MS Access for the Business Environment: MS Access as a Documentation Tool: Display Object Dependencies - Page 6
September 7, 2004
Within either view of dependency, we can take advantage of the expanded details we noted above. In addition, we can "drill" to the granular specifics of the dependencies in many cases (up to four levels deep, where applicable), as we shall see in our next step.
9. Expand the Order Details table, listed in the Tables section in the Dependencies pane, by clicking the "+" sign to its left.
10. Expand the Orders table, appearing underneath the newly expanded Order Details table, by clicking the "+" sign to its left.
The expanded tables appear as depicted in Illustration 10.
11. Click the Table: Products entry beneath the Order Details table, to select it.
The table appears, in Design view, to the left of the pane, as shown in Illustration 11 (just as it would if selected from the Database window).
The view indicates the field in the table that underlies the respective dependency listing, providing yet another level of detail for our documentation of the object dependencies within the database.
Using the Objects that depend on me and the Objects that I depend on selections within the Dependencies pane, we are able to make a note, in our objects inventory list, of the dependencies surrounding the Products table. Furthermore, we can easily identify objects with no dependencies as "candidates for extinction" before upgrading the database to MSSQL Server; the responsible client team will decide the appropriate course of action based upon the input that we are thus able to provide.
12. Select the Objects that depend on me option, by clicking the radio button to its left, atop the Object Dependencies pane.
We return to the view of the objects that are dependent upon the Products table.
At the bottom of the Dependencies pane, as partially depicted in Illustration 13, we notice that the following phrase appears:
Warning: Some objects were ignored
In addition, a folder titled Ignored Objects appears in the tree in the Dependency pane, just above the Warning message, as depicted in Illustration 12.
As we intimated earlier, MS Office Access 2003 ignores objects for a couple of reasons. First, if the objects under consideration are outside the scope of supported items, such as SQL-specific queries (and other objects we discussed above); MS Access will exclude them from the Dependency view. These objects do not support Name Autocorrect, as we saw earlier, and therefore do not update the name map that underlies our capability to view object dependencies.
Moreover, we mentioned earlier that a user attempting to view object dependencies needs to have permission to open the object under consideration in Design view. The reason for this is that MS Office Access 2003 must be able to open, close and save a given object in order to generate dependency information surrounding that object.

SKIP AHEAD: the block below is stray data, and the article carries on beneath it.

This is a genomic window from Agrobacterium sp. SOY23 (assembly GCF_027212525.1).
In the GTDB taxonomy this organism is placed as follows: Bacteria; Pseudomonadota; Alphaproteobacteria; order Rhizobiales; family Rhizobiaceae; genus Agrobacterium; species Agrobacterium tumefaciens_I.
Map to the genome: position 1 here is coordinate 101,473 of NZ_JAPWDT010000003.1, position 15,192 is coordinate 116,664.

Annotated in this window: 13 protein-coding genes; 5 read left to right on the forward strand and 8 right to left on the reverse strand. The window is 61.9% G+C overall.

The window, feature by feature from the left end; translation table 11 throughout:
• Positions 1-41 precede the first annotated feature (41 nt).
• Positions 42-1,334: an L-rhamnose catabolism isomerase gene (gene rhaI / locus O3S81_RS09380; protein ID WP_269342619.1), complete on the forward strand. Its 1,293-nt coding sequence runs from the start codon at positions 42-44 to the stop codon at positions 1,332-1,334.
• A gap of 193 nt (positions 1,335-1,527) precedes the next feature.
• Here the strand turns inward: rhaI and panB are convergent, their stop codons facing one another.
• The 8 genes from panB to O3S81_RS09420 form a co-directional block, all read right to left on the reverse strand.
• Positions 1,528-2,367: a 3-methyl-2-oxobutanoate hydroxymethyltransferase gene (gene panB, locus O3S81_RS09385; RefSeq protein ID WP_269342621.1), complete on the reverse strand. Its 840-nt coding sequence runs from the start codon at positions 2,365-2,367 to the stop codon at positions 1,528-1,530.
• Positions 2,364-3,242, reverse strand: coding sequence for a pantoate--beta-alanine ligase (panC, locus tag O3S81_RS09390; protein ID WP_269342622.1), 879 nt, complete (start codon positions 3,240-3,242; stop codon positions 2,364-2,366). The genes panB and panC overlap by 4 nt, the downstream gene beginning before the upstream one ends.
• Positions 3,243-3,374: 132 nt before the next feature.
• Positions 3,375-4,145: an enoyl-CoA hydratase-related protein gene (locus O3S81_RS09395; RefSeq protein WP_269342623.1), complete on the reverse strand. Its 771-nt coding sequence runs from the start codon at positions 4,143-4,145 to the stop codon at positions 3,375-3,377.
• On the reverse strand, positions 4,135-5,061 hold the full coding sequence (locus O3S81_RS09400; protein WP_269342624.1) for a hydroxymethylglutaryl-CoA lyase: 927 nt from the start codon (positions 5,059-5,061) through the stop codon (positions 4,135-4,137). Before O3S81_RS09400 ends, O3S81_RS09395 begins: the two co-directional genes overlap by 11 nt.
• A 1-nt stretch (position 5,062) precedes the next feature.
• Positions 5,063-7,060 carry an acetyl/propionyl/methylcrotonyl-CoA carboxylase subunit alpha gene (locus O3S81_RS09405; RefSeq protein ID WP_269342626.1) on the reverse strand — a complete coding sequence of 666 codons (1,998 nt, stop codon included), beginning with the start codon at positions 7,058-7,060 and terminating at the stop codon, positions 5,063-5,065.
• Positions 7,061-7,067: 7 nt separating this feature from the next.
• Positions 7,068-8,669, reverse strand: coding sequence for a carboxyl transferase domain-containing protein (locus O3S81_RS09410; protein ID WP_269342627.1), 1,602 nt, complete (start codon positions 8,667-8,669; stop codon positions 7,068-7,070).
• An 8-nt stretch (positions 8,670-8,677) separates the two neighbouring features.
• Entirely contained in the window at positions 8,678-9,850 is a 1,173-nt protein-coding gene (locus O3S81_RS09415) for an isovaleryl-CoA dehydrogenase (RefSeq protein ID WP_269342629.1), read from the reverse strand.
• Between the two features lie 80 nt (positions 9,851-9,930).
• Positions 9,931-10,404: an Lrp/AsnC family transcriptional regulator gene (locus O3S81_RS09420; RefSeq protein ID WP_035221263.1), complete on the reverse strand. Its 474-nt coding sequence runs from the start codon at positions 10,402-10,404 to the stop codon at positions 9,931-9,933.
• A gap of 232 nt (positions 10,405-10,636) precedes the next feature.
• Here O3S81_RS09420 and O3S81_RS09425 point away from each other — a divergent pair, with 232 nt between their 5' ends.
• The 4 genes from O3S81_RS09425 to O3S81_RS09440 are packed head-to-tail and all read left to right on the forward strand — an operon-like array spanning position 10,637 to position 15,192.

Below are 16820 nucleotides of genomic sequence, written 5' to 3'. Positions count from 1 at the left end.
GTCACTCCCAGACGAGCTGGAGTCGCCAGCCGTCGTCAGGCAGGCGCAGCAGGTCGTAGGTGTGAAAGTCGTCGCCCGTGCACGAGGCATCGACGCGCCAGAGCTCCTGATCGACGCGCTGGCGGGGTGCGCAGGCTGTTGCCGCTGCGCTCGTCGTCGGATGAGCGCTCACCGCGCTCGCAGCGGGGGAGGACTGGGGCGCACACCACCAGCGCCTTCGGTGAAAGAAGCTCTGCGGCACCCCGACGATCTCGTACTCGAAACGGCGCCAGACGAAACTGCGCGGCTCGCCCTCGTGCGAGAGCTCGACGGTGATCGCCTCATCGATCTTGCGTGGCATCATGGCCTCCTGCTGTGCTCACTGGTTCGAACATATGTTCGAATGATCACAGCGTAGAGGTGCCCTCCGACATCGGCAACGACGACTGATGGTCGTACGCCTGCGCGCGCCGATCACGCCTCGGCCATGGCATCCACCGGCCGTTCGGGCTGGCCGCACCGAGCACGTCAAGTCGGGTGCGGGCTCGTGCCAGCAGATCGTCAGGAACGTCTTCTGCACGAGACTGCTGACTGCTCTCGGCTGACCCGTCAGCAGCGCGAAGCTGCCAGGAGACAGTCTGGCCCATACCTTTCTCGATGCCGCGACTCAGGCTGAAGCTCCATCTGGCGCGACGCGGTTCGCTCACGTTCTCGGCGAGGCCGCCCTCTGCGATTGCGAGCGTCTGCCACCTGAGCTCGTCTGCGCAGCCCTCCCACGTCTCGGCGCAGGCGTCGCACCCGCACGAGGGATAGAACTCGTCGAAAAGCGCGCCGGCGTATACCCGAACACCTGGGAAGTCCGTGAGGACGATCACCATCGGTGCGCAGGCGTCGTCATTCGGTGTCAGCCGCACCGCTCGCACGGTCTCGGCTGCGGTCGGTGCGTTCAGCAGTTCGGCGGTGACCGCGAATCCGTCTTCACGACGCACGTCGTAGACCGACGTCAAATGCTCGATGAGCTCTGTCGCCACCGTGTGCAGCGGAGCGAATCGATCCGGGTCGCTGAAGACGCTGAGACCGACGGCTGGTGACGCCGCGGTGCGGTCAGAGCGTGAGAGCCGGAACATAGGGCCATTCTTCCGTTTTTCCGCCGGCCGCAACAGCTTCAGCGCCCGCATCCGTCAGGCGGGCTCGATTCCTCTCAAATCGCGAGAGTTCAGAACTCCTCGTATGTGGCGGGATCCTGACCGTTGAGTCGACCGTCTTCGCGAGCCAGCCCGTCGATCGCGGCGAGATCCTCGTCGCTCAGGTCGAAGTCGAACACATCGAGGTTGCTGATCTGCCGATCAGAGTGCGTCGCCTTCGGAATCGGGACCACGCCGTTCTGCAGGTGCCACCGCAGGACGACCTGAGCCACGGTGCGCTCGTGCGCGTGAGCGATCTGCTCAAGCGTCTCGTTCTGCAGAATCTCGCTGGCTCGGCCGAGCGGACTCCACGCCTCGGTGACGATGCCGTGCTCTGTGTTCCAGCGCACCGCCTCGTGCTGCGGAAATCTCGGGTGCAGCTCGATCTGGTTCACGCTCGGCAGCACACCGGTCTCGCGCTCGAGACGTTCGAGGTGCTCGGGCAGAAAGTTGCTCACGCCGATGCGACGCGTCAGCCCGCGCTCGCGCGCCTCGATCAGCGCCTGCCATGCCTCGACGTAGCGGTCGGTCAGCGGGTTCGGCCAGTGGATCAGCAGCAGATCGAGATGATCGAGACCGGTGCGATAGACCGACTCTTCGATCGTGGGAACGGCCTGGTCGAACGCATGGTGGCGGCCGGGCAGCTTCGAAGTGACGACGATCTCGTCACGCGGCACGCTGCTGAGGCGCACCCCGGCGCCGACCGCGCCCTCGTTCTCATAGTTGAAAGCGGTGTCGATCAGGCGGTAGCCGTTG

We can see a ready example of objects that are ignored due to the former reason, lack of support, by taking the next step.
13. Expand the Ignored Objects folder, which appears just above the Warning message, by clicking the "+" sign to its left.
14. Expand the Unsupported Objects folder that appears next, just below the Ignored Objects folder.
The folder expands, and we see a couple of unsupported objects listed, as shown in Illustration 13 (just as it would if selected from the Database window).
Ignored Objects are grouped, by reason for their classification as "ignored." The Ignored Objects folder above contains only ignored objects of the unsupported class, as we have universal permissions in the sample database.
15. Close the Northwind database when ready.
16. Exit MS Access when desired.
In this article, we discussed another feature, new in MS Office Access 2003, which assists us in supporting database documentation. We established a scenario within which we are engaged to assist a client in meeting a hypothetical business need to document the dependencies of the objects in a database. The database has been inherited, without documentation, from departed designers within the organization, and management now seeks to know more about the objects within the database. We discussed illustrative uses for object dependency information, both within the scope of our example scenario and in general, and then introduced the View Object Dependencies capability that MS Office Access 2003 makes available.
We discussed required settings that must be enacted for the View Object Dependencies functionality to be available, commenting on the reasons that the settings are mandated as they are. We then used the features within the View Object Dependencies functionality, examining navigation, options, and limitations in a manner to activate the concepts we had discussed in a memorable way.